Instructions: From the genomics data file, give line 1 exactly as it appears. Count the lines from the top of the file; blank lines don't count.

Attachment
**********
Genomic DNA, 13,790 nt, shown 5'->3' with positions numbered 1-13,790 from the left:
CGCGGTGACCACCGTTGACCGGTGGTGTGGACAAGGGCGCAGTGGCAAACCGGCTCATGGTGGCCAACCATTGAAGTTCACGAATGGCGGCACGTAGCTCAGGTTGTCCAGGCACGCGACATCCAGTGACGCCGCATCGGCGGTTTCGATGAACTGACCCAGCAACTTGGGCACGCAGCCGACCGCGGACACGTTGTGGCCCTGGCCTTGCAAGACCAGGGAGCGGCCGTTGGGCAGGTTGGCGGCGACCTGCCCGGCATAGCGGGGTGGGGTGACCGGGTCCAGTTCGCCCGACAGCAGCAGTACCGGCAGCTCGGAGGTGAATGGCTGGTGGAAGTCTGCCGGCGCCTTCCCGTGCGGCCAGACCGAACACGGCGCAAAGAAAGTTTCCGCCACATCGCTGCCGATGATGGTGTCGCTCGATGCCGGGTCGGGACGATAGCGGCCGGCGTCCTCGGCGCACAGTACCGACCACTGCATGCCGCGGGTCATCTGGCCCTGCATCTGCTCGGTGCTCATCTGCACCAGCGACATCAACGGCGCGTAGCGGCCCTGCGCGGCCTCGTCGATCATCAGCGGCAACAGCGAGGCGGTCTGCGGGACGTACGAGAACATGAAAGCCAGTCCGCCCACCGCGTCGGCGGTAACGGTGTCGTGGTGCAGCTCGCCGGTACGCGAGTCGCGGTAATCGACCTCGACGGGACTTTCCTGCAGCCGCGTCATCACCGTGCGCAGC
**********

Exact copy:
Genomic DNA, 13,790 nt, shown 5'->3' with positions numbered 1-13,790 from the left: